May is National Cancer Research Month and we are ‘Celebrating Scientists’ who are working to cure, treat and prevent this deadly disease. Throughout the month we will introduce you to some of the brilliant Damon Runyon scientists who are pursuing innovative cancer research.

April 26, 2017

The following Op Ed by Ralph J. DeBerardinis, MD, PhD, a Damon Runyon Clinical Investigator, appeared in the Philadelphia Inquirer on April 14, 2017

THE WHITE HOUSE recently proposed slashing support to the National Institutes of Health, the federal agency funding thousands of health-related research projects in the United States. I direct a clinic and research laboratory developing cures for cancer and childhood genetic diseases. My lab runs on NIH funds, and I'm writing to outline why these cuts will be disastrous for our long-term prospects for health.

April 21, 2017

By Peter J. Turnbaugh, Damon-Runyon Innovator

For our 70th Anniversary Annual Report, we recently asked some of our current award recipients how cancer will be prevented, diagnosed, and/or treated differently in the future. What can a future cancer patient, say 10-20 years from now, expect to experience? Their responses were fascinating, and over the next few months we will share their visions for the future on this blog.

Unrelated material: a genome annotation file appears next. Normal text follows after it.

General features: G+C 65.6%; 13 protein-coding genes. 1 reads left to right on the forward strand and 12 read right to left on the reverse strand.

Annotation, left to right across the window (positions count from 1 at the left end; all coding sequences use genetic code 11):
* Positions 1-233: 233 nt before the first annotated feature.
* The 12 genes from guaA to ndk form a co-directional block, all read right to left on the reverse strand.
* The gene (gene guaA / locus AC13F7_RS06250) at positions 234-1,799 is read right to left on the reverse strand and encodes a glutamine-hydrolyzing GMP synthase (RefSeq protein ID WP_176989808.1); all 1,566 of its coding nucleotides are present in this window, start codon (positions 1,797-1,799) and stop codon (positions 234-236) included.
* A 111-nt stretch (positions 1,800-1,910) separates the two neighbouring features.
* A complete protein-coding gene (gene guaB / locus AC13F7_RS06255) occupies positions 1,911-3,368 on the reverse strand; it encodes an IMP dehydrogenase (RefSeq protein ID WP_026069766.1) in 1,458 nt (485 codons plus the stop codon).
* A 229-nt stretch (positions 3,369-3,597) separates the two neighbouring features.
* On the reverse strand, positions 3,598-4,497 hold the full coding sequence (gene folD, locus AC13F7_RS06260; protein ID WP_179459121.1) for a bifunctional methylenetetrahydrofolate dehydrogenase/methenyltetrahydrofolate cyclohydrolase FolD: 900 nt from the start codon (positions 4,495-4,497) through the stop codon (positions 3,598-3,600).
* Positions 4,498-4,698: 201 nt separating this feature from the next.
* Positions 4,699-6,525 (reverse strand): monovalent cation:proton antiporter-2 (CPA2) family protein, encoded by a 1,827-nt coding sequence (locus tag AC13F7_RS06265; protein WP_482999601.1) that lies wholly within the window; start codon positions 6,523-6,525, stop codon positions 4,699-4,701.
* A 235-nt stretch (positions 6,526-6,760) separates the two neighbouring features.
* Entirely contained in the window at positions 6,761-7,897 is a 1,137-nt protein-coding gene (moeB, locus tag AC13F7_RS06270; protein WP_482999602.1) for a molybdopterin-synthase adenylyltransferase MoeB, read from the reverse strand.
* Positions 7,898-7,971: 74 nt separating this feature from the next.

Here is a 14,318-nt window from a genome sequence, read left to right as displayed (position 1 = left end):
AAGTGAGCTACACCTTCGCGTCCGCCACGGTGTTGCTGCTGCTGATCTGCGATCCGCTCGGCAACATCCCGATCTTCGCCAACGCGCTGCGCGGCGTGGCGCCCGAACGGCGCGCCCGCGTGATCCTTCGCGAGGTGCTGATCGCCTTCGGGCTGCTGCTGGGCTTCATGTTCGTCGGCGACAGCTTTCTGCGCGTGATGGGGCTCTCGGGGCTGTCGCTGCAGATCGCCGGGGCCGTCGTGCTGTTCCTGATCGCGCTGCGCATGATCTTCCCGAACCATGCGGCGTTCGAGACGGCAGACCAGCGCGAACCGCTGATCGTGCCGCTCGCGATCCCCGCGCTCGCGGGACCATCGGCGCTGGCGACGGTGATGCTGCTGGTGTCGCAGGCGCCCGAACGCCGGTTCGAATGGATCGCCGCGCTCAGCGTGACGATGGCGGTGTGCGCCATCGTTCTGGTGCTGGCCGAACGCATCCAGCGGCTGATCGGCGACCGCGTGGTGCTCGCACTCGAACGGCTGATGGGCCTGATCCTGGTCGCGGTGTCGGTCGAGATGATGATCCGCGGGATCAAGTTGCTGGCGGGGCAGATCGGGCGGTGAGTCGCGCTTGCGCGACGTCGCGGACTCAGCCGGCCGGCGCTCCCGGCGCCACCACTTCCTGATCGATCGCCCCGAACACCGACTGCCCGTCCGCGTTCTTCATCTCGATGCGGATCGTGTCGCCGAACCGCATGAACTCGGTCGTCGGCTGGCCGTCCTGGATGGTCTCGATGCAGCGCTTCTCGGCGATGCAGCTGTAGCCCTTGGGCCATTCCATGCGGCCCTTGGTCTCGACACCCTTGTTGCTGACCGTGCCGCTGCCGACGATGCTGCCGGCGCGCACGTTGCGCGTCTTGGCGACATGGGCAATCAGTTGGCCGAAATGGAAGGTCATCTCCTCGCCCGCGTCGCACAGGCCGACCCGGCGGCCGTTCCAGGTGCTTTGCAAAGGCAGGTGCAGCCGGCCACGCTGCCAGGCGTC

Cancer is notoriously hard to treat due to the severity of side effects and the high rate of relapse. While one patient may show a miraculous recovery, the next may show very little response or have an adverse drug outcome. Polymorphisms in the human genome are important, but they can fail to explain most of the observed variation in treatment outcomes. Far less attention has been paid to our “second genome”, the microbiome—comprising the trillions of microbes that thrive in and on the human body.

April 11, 2017

Shruti Naik, PhD, Damon Runyon Fellow, Rockefeller University 

I was recently asked by Lorraine Egan to serve on a panel for women in STEM at her daughter’s school. The girls’ enthusiasm and curiosity for science was unmistakable. “How do you design an experiment?”, “What do you like about research?”, “How do you identify mentors?”. Their ardent inquiries were nothing but reassuring. I thought, “If these girls represent the future, then the future of women in science is secure!” Enjoying this blissful moment I walked back to my research institute and was promptly jolted back to reality.